Tuesday, May 18, 2010

Pop a Wheelie Point of View

This past weekend I took Number One Son to field lacrosse provincial qualifiers in the GTA (Greater Toronto Area). As we were speeding down a major multi-lane highway I noticed two motorcycles on the on ramp. Because I was in the right lane, I was in the process of judging whether or not I'd need to adjust my speed when I realized exactly what the first motorcycle driver was doing: he'd popped a wheelie! Merging onto a major highway. Not 50 feet away from me.

Here are our two points of view:
Number One Son: Whoa that's EPIC! How does he do that?

Me: OMG is he crazy?! What if he wipes out and crashes in front of me?
And that's why I love writing for kids. Their reaction is so much more fun. 

(The motorcycle sustained the wheelie for about 5 seconds or more, returning to two wheels just as it merged onto the highway proper and sped away. Big relief for me. In spite of our differing points of view, it was definitely the most memorable moment of the weekend for both of us.)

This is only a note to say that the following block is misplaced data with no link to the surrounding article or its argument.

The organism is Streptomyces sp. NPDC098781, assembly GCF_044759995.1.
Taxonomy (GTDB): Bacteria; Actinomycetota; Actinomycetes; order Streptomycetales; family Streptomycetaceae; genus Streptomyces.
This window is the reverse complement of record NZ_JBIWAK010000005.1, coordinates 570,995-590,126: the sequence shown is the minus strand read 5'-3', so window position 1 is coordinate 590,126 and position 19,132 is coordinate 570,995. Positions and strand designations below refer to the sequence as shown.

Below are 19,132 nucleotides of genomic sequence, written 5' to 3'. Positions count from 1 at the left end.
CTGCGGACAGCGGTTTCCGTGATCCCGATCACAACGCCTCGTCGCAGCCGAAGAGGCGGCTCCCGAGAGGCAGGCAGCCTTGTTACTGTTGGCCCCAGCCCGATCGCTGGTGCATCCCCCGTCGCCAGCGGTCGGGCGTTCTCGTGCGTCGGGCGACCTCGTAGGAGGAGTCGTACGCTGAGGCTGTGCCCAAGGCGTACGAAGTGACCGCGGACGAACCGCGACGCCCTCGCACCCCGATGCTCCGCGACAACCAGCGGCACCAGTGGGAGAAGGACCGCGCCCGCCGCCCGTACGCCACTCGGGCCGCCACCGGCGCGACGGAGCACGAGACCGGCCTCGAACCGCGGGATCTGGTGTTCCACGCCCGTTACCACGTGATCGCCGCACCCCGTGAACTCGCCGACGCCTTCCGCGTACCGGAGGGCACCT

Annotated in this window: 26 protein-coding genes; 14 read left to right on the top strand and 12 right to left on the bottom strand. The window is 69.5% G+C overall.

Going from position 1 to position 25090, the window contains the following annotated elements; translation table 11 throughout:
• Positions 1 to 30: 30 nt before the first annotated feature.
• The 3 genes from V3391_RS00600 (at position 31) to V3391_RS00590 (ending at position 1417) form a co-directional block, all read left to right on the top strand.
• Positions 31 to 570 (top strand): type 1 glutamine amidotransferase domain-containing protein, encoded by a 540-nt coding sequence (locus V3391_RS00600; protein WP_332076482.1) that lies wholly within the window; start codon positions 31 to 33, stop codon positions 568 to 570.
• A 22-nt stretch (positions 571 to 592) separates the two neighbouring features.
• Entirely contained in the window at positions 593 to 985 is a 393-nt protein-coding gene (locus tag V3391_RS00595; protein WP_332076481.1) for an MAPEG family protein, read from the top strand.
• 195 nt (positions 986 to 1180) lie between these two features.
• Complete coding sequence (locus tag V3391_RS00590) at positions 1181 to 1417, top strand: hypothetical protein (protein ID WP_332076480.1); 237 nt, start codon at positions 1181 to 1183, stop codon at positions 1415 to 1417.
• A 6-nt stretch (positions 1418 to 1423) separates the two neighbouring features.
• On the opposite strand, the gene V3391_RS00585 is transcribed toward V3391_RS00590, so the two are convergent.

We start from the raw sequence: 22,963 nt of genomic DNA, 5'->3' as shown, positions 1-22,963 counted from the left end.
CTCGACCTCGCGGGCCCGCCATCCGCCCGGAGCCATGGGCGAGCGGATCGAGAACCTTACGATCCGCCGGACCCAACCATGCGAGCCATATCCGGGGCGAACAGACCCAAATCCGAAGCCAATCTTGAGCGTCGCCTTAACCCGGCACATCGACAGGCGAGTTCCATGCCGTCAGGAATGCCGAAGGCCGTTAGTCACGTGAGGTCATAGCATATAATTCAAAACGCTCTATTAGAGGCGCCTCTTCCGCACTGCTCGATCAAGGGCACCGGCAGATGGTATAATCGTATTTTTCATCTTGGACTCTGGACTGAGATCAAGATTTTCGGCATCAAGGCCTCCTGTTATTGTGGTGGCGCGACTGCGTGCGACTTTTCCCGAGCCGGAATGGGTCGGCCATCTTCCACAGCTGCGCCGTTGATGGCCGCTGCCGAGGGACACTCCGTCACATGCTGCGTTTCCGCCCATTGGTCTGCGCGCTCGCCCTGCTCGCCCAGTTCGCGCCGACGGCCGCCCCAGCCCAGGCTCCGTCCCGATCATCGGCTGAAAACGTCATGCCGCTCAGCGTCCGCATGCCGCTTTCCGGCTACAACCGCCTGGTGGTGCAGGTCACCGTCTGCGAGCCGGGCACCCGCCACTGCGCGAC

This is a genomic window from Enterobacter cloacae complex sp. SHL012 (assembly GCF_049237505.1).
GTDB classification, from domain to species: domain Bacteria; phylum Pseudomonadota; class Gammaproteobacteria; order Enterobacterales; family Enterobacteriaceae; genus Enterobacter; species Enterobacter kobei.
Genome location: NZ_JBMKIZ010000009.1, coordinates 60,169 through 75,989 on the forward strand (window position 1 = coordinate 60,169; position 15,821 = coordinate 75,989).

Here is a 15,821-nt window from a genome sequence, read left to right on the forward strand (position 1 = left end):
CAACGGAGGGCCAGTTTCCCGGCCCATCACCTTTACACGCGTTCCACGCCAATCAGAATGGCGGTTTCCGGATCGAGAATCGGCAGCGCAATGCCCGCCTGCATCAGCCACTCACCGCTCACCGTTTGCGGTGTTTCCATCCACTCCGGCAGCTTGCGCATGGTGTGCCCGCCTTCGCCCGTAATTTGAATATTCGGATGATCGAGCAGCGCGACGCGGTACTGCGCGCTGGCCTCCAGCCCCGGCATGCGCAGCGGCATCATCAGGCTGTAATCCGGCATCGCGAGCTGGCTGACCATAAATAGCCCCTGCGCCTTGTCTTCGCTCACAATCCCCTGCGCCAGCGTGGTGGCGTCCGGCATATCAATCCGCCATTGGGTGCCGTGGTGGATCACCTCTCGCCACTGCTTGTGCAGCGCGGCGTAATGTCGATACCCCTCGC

Peni R. Griffin said...

I find I get dual vision when I see someone - especially a kid - pushing the limits that way. The kid part of me is admiring the skill, the adult part of me is assessing what could go wrong. I figure that, as a non-parent, I have the luxury of retaining the kid viewpoint - it's not me who's going to be taking the kid to the emergency room if something goes wrong! When writing for kids you have to turn off the protective impulses and let the characters do things you'd be obliged to stop if you were the responsible adult in the room.

"Better drowned than duffers; if not duffers, won't drown!"

Lizann Flatt said...

You're absolutely right about turning off those protective impulses when writing, Peni. That's what makes fiction so cathartic or something--it's a drag to always have to be a responsible adult. :>